SpaceX CEO Elon Musk announced the launch date of Falcon Heavy's maiden flight in a tweet over the weekend.
"Aiming for first flight of Falcon Heavy on Feb 6 from Apollo launchpad 39A at Cape Kennedy. Easy viewing from the public causeway."
The Falcon Heavy, which is three times more powerful than the company's current flagship spacecraft, the Falcon 9, will lift off from Launch Pad 39A, the same pad use for NASA's launching of Apollo missions and space shuttle flights.
Most Powerful Rocket
Although no specific launch time was announced, the liftoff is likely to take place at 1:30 p.m. EST with a three-hour launch window.
The first flight of the Falcon Heavy comes after a successful engine firing test last week that ignited the rocket's main engines.
Described as the world's most powerful rocket built to date, the Falcon Heavy stands at 229 feet and measures 40 feet wide. It will pack nearly 4.7 million pounds of thrust — much more power than any launcher has generated. Inside it are 27 Merlin engines housed in Falcon 9 nine-engine cores.
If the launch is successful, the Falcon Heavy, with a lifting capacity of 54 tons to low-Earth orbit, will be twice as powerful as any rocket in current operation.
The Falcon Heavy will be the first spacecraft to deliver large payloads to low-Earth orbit inside a composite fairing. NASA's Saturn V rocket, which was used for the Apollo moon landings, was retired in 1973.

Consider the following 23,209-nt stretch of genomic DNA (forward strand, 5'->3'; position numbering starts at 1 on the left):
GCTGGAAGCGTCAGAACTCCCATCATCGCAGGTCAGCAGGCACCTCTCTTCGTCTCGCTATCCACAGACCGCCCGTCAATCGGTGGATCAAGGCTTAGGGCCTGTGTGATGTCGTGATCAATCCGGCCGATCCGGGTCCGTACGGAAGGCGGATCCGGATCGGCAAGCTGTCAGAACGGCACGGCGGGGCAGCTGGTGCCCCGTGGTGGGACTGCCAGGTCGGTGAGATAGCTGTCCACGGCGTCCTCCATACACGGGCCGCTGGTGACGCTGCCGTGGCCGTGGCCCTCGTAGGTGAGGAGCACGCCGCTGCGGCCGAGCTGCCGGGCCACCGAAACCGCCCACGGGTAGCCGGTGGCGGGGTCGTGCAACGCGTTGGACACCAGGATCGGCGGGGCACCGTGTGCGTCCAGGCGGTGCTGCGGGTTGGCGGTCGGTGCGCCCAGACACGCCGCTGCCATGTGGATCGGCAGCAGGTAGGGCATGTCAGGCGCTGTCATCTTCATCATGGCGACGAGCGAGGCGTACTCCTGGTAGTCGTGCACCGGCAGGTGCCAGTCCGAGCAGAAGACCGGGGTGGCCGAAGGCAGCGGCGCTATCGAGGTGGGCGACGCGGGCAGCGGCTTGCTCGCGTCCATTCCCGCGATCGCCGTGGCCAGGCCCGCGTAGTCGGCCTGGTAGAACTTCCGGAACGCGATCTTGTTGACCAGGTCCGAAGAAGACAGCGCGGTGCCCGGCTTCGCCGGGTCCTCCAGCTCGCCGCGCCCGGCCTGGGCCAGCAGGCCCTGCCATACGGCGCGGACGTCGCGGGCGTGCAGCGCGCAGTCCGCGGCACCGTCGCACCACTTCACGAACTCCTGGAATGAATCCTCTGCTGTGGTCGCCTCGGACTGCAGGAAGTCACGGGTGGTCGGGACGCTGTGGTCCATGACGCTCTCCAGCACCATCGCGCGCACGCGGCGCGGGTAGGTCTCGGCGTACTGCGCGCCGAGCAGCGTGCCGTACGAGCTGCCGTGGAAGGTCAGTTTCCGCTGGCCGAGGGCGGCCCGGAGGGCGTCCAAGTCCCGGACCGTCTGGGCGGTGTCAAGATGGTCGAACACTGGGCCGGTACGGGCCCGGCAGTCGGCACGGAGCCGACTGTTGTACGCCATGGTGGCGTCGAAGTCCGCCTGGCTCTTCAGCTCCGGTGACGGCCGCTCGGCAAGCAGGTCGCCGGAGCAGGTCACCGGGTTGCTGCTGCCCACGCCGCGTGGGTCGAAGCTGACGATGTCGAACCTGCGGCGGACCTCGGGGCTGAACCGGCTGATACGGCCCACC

Delayed For Years
Musk first unveiled the Falcon Heavy project in 2011 as the rocket designed to take humans to space and a crewed mission to Mars.
The Falcon Heavy has been in the works for several years now and has seen more than a few delays.
In May last year, SpaceX released a video showing the Falcon Heavy's core engines going through their first static test, an indication of a real possible launch.
The Falcon Heavy underwent fit checks and fueling tests at the Launch Pad 39A since it was raised at the space facility last Dec. 28, 2017.
The rocket weighs more than 3.1 million pounds and loaded with kerosene and liquid oxygen propellants.
For its maiden mission, the Falcon Heavy will send into deep space a Tesla Roadster, a midnight-cherry red model from Musk's personal collection.
The Tesla will be mounted inside the Falcon Heavy's upper covering and will boost into a heliocentric orbit around the sun on trajectory as far away as the orbit of Mars.
"I love the thought of a car drifting apparently endlessly through space and perhaps being discovered by an alien race millions of years in the future," Musk replied when asked on Twitter why he wanted to throw away a $100,000 electric sportscar.
The Falcon Heavy is basically three Falcon 9 cores strapped together. The first stage of the Falcon Heavy is composed of three cores — a center core and two side boosters that are connected at the base and top of the center core's liquid oxygen tank.
After liftoff, the center core engines will throttle down, allowing the side cores to separate before the center core engine throttles back up to full thrust. During the first launch, Falcon Heavy's engines will be throttled to 92 percent of full power.
SpaceX will webcast the launch. VIPs can buy a ticket to watch the launch at the Kennedy Space Center Visitor's Complex.